This has all the problems of Internet Explorer, but it has the added quirk of using characters from Japanese fonts for Russian and Greek. The spacing is truly hideous.

Note for System 9 users - You may need to stay with System 9 for economic reasons, but your Unicode experience will never be as good as it needs to be. And many vendors have switched to OS X, so I strongly recommend an upgrade to OS X (and not only for Unicode).
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Unicode CSS and Missing Styles

In Dreamweaver, I set my default encoding for my files for utf-8 (Unicode) so that all my HTML files will be encoded as Unicode by default. This has improved my life quite a bit, but CSS did take a hit.

I code my CSS by hand generally speaking, but occassionally I would add a style attribute that would not appear in either Dreamweaver WYSWIG or in the browser. I would literally copy and past correct code from another document into my CSS file and NOTHING would happen. Text remained plain and black, even if it was supposed to be red and italics.

The culprit was that the .css file was also in UTF-8 format which adds a few invisible bytes. Occassionally, the browser would encounter one of these and not be able to parse the attribute. Very weird.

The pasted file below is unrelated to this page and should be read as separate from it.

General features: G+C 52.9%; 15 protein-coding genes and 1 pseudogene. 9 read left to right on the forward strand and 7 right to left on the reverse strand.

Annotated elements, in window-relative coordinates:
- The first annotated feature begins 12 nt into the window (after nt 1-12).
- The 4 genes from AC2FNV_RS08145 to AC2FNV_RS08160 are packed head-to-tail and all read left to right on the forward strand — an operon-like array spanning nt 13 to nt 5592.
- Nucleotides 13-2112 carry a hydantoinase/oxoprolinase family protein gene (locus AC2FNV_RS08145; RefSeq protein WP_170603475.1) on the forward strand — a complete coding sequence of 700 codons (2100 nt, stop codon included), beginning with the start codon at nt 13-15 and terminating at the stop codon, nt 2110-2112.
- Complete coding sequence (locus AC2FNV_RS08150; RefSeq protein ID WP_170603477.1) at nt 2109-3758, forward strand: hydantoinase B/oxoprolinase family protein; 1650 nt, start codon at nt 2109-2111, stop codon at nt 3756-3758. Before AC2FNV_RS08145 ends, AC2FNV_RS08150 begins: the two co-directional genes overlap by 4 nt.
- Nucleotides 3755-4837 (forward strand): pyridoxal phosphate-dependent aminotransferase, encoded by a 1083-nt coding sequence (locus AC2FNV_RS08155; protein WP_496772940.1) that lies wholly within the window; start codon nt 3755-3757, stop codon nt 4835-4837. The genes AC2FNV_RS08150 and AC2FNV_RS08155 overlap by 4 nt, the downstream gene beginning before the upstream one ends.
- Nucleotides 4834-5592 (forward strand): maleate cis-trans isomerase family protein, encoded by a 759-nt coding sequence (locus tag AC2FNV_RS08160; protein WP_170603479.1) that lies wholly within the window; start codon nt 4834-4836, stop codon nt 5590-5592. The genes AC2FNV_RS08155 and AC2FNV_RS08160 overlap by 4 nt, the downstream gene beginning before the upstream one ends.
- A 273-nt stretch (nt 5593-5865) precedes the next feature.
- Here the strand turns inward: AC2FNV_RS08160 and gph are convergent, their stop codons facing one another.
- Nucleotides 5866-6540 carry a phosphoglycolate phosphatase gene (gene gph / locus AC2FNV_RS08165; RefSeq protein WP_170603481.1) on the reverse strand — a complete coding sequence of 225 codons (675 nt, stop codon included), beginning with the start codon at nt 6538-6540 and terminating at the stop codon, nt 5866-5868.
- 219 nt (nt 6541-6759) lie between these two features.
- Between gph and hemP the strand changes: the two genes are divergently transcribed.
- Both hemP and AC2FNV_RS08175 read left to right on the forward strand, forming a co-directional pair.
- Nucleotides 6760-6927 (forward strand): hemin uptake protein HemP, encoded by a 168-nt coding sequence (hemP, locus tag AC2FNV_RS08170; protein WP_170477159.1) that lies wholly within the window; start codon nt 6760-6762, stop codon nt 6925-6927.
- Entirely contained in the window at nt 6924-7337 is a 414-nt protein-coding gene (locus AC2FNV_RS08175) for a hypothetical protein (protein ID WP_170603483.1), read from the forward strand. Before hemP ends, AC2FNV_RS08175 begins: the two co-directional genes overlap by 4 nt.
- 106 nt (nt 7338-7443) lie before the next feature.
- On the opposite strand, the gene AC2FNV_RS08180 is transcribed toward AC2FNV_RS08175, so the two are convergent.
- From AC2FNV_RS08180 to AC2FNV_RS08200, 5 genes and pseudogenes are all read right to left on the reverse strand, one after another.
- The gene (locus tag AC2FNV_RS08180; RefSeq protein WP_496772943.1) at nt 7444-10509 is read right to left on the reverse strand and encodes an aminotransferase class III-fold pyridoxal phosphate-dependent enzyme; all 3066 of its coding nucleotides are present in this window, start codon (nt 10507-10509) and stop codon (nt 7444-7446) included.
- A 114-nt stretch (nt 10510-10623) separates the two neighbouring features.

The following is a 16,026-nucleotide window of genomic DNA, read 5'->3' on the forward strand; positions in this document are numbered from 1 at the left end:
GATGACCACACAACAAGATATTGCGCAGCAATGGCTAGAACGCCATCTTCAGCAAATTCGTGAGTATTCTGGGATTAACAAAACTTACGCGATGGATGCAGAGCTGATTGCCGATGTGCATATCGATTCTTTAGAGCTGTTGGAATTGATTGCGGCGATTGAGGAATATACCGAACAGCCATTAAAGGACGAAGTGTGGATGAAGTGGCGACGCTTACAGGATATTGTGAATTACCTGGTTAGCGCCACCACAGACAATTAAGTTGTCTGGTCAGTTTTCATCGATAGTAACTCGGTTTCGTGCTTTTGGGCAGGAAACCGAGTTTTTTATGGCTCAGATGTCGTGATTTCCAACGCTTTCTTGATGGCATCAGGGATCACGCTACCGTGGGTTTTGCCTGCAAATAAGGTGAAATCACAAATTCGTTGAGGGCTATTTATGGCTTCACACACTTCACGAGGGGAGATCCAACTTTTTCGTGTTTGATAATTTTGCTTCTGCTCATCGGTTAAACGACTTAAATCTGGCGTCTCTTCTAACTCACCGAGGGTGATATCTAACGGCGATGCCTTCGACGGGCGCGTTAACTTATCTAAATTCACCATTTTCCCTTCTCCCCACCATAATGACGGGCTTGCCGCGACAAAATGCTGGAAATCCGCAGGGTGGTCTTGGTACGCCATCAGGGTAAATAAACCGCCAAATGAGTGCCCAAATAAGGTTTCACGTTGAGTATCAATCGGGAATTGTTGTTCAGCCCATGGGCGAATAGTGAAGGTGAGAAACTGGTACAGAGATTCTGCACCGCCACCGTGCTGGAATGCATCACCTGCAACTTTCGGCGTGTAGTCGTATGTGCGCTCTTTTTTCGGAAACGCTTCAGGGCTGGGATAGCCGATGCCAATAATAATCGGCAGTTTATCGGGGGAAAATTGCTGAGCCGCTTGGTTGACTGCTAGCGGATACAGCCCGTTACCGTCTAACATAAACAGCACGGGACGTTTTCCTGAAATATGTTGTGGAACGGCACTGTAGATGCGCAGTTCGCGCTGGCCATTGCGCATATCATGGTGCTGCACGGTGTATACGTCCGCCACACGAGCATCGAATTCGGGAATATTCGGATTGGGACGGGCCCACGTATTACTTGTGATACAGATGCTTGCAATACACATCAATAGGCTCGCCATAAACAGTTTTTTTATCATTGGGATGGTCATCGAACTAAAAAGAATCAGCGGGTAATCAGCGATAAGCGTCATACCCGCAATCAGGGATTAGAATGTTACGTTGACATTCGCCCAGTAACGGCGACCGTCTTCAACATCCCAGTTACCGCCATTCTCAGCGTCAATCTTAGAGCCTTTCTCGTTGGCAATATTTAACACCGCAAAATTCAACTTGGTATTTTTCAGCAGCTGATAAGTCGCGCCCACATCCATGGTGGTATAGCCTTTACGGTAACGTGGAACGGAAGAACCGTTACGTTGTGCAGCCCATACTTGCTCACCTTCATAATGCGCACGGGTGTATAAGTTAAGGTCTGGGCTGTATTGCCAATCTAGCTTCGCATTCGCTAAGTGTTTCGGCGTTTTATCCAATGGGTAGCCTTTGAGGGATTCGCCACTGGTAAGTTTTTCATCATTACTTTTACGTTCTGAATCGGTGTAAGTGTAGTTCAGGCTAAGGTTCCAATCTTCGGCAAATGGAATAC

So... I now have to create CSS files in BBEdit, and make sure that the encoding is set to plain vanilla MacRoman (or ANSI in the Windows world). Now if I don't see styles, it's usually because of a syntax error.

So the future is coming, but remember that alternate transportation still may need tobe used to get there.

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Inserting the Union (∪) and Intersection (∩) Symbol into a Text File for Flash 8
(11-May-2006)

I'm working on a math quiz in Math for set theory where questions are pulled into a text file. The instructor wants to include the union () and intersection symbol () in his problems, so what to do?

The good news is that if you can create a UTF-8 text file and insert the symbols, it will import into Flash (at least in Flash 8.) For math, your best bet is usally to use the Windows Character Map utility and insert the symbols into a Notepad text file or use the Macintosh Character Palette with a Text Edit text file. Unfortunately, the process is still a little clunky in both platforms, but it's better than in 2005.

Windows

You have to open both Notepad (Start » Accessories) and Character Map (Start » Accessories » System Tools)

For the Windows Character Map, it's a semi-clunky process. You have to switch the font to "Arial Unicode MS" (because it has the all themath symbols), then scroll down to window untul you see the math section. Then you have to select, copy and paste each symbol into Notepad.

In Notepad, when you save the file, you have to make sure the encoding menu under the file name is changed from "ANSI" to "UTF-8". Fortunately, it will warn you.

Macintosh

In Text Edit for the Mac, you go to Edit » Special Characters to bring up the Character Palette. Click the Math option and hunt for the symbol. Highlight and click Insert to place it in Text Edit.